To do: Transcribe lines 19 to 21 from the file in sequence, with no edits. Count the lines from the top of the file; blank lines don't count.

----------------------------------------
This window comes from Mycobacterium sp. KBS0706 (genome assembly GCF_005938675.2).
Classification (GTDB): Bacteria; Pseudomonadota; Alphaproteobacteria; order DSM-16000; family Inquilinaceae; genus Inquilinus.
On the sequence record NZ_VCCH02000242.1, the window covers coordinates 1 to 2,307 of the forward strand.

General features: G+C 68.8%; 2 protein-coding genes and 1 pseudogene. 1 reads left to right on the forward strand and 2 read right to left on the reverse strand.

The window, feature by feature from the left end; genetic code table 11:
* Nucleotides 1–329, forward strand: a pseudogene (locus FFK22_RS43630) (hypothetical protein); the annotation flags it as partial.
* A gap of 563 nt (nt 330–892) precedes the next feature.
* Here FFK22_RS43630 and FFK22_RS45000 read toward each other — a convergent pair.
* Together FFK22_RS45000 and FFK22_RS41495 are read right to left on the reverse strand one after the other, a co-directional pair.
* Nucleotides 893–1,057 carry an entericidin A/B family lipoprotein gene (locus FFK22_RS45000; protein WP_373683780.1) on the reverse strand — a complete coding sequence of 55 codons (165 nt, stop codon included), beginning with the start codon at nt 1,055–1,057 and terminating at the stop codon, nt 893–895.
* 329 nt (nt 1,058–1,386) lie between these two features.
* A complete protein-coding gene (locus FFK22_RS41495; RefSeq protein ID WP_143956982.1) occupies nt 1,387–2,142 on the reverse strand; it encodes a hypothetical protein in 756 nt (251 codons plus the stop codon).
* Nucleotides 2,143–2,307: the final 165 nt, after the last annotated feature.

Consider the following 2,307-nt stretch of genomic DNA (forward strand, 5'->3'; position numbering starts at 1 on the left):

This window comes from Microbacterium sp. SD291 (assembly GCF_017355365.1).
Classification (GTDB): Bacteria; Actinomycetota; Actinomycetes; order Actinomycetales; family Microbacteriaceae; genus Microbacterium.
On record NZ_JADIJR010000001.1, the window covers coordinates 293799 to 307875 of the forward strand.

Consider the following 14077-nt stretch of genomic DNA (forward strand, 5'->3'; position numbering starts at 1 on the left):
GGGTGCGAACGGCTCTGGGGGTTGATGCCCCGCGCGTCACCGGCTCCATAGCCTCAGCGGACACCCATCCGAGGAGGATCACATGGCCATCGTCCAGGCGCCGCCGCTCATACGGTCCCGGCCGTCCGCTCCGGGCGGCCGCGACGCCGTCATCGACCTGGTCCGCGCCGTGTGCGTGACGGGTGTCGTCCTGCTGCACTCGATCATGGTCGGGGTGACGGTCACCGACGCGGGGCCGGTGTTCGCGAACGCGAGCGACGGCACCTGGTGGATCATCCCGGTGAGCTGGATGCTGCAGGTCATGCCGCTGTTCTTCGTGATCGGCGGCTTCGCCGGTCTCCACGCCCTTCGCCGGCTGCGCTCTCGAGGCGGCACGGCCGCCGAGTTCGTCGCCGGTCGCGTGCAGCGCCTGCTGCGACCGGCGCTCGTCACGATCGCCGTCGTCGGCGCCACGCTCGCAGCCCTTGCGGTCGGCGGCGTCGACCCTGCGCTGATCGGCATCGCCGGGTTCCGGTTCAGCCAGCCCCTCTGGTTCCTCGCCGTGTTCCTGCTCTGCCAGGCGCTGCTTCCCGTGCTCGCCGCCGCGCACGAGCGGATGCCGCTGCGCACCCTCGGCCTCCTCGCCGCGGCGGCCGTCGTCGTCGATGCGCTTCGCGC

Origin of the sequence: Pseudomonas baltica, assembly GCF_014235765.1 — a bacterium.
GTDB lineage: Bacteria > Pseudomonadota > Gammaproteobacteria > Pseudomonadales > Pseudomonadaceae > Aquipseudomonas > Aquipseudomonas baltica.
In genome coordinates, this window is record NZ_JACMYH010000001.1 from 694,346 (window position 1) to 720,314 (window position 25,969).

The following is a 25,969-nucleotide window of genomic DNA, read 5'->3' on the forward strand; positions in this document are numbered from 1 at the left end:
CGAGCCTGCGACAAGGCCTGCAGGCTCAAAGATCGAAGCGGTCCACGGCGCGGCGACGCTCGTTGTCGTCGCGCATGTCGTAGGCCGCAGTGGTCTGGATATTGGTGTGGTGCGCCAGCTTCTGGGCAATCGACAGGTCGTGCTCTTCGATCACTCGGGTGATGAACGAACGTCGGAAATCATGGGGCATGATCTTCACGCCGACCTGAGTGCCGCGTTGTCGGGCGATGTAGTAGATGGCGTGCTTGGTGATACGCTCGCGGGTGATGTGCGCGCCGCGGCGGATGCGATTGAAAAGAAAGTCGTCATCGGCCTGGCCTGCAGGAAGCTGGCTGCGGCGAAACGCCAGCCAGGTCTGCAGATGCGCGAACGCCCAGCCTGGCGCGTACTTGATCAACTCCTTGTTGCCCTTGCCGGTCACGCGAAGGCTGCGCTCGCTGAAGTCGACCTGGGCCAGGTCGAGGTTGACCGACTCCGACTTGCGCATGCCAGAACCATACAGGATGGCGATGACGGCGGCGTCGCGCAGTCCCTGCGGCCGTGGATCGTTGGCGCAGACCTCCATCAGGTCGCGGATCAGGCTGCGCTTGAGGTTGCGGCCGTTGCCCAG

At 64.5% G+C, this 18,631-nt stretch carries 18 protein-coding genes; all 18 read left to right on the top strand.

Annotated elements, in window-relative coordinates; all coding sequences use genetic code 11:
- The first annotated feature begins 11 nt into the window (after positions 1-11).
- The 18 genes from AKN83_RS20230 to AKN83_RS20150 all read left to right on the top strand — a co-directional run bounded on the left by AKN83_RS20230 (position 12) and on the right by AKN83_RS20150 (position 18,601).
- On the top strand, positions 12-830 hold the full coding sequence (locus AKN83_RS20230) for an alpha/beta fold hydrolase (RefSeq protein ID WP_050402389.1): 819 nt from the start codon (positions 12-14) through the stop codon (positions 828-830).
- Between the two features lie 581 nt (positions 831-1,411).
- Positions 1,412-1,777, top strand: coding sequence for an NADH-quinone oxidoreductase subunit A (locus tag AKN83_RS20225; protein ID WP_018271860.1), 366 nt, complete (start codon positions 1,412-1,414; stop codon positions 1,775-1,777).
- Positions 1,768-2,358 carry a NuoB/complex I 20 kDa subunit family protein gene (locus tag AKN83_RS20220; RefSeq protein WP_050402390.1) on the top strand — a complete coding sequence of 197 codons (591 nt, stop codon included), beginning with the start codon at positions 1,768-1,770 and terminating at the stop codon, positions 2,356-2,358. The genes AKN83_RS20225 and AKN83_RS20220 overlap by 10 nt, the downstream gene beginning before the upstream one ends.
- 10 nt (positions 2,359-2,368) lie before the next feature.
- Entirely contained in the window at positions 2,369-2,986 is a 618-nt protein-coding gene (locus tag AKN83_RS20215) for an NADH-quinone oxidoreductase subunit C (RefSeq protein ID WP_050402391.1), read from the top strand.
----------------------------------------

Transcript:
GGGTGCGAACGGCTCTGGGGGTTGATGCCCCGCGCGTCACCGGCTCCATAGCCTCAGCGGACACCCATCCGAGGAGGATCACATGGCCATCGTCCAGGCGCCGCCGCTCATACGGTCCCGGCCGTCCGCTCCGGGCGGCCGCGACGCCGTCATCGACCTGGTCCGCGCCGTGTGCGTGACGGGTGTCGTCCTGCTGCACTCGATCATGGTCGGGGTGACGGTCACCGACGCGGGGCCGGTGTTCGCGAACGCGAGCGACGGCACCTGGTGGATCATCCCGGTGAGCTGGATGCTGCAGGTCATGCCGCTGTTCTTCGTGATCGGCGGCTTCGCCGGTCTCCACGCCCTTCGCCGGCTGCGCTCTCGAGGCGGCACGGCCGCCGAGTTCGTCGCCGGTCGCGTGCAGCGCCTGCTGCGACCGGCGCTCGTCACGATCGCCGTCGTCGGCGCCACGCTCGCAGCCCTTGCGGTCGGCGGCGTCGACCCTGCGCTGATCGGCATCGCCGGGTTCCGGTTCAGCCAGCCCCTCTGGTTCCTCGCCGTGTTCCTGCTCTGCCAGGCGCTGCTTCCCGTGCTCGCCGCCGCGCACGAGCGGATGCCGCTGCGCACCCTCGGCCTCCTCGCCGCGGCGGCCGTCGTCGTCGATGCGCTTCGCGC

Origin of the sequence: Pseudomonas baltica, assembly GCF_014235765.1 — a bacterium.
GTDB lineage: Bacteria > Pseudomonadota > Gammaproteobacteria > Pseudomonadales > Pseudomonadaceae > Aquipseudomonas > Aquipseudomonas baltica.